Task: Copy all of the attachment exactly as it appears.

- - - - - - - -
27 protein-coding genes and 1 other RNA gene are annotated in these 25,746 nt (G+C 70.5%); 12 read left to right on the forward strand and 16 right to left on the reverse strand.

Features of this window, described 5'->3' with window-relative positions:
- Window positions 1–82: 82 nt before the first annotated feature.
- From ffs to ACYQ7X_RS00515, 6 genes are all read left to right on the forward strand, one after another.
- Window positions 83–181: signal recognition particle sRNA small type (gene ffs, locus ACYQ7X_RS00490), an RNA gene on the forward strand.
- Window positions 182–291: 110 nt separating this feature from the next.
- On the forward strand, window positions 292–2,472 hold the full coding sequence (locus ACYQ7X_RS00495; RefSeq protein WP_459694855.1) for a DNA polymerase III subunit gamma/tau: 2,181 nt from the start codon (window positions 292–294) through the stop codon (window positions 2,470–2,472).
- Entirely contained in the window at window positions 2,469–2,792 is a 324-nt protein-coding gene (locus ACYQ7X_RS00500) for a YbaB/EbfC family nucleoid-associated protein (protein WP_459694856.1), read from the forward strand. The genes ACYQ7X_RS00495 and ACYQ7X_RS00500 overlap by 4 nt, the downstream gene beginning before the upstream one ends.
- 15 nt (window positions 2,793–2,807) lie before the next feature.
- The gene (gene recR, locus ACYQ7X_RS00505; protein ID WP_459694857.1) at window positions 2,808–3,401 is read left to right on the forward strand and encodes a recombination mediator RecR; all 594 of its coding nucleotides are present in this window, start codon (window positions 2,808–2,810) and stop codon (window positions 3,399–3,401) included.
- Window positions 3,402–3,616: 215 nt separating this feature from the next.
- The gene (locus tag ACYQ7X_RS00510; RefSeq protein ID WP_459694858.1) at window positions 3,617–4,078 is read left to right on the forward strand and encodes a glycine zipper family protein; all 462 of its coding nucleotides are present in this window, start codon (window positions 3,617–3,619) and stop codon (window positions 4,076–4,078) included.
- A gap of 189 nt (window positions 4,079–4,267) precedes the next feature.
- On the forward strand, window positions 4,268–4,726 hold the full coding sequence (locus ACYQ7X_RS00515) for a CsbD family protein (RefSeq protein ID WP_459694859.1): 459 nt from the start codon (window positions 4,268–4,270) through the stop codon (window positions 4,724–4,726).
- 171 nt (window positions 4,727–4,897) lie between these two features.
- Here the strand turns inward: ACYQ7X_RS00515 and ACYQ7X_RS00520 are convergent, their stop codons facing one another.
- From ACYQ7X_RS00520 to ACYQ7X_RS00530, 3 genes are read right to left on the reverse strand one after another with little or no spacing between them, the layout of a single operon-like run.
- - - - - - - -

27 protein-coding genes and 1 other RNA gene are annotated in these 25,746 nt (G+C 70.5%); 12 read left to right on the forward strand and 16 right to left on the reverse strand.

Features of this window, described 5'->3' with window-relative positions:
- Window positions 1–82: 82 nt before the first annotated feature.
- From ffs to ACYQ7X_RS00515, 6 genes are all read left to right on the forward strand, one after another.
- Window positions 83–181: signal recognition particle sRNA small type (gene ffs, locus ACYQ7X_RS00490), an RNA gene on the forward strand.
- Window positions 182–291: 110 nt separating this feature from the next.
- On the forward strand, window positions 292–2,472 hold the full coding sequence (locus ACYQ7X_RS00495; RefSeq protein WP_459694855.1) for a DNA polymerase III subunit gamma/tau: 2,181 nt from the start codon (window positions 292–294) through the stop codon (window positions 2,470–2,472).
- Entirely contained in the window at window positions 2,469–2,792 is a 324-nt protein-coding gene (locus ACYQ7X_RS00500) for a YbaB/EbfC family nucleoid-associated protein (protein WP_459694856.1), read from the forward strand. The genes ACYQ7X_RS00495 and ACYQ7X_RS00500 overlap by 4 nt, the downstream gene beginning before the upstream one ends.
- 15 nt (window positions 2,793–2,807) lie before the next feature.
- The gene (gene recR, locus ACYQ7X_RS00505; protein ID WP_459694857.1) at window positions 2,808–3,401 is read left to right on the forward strand and encodes a recombination mediator RecR; all 594 of its coding nucleotides are present in this window, start codon (window positions 2,808–2,810) and stop codon (window positions 3,399–3,401) included.
- Window positions 3,402–3,616: 215 nt separating this feature from the next.
- The gene (locus tag ACYQ7X_RS00510; RefSeq protein ID WP_459694858.1) at window positions 3,617–4,078 is read left to right on the forward strand and encodes a glycine zipper family protein; all 462 of its coding nucleotides are present in this window, start codon (window positions 3,617–3,619) and stop codon (window positions 4,076–4,078) included.
- A gap of 189 nt (window positions 4,079–4,267) precedes the next feature.
- On the forward strand, window positions 4,268–4,726 hold the full coding sequence (locus ACYQ7X_RS00515) for a CsbD family protein (RefSeq protein ID WP_459694859.1): 459 nt from the start codon (window positions 4,268–4,270) through the stop codon (window positions 4,724–4,726).
- 171 nt (window positions 4,727–4,897) lie between these two features.
- Here the strand turns inward: ACYQ7X_RS00515 and ACYQ7X_RS00520 are convergent, their stop codons facing one another.
- From ACYQ7X_RS00520 to ACYQ7X_RS00530, 3 genes are read right to left on the reverse strand one after another with little or no spacing between them, the layout of a single operon-like run.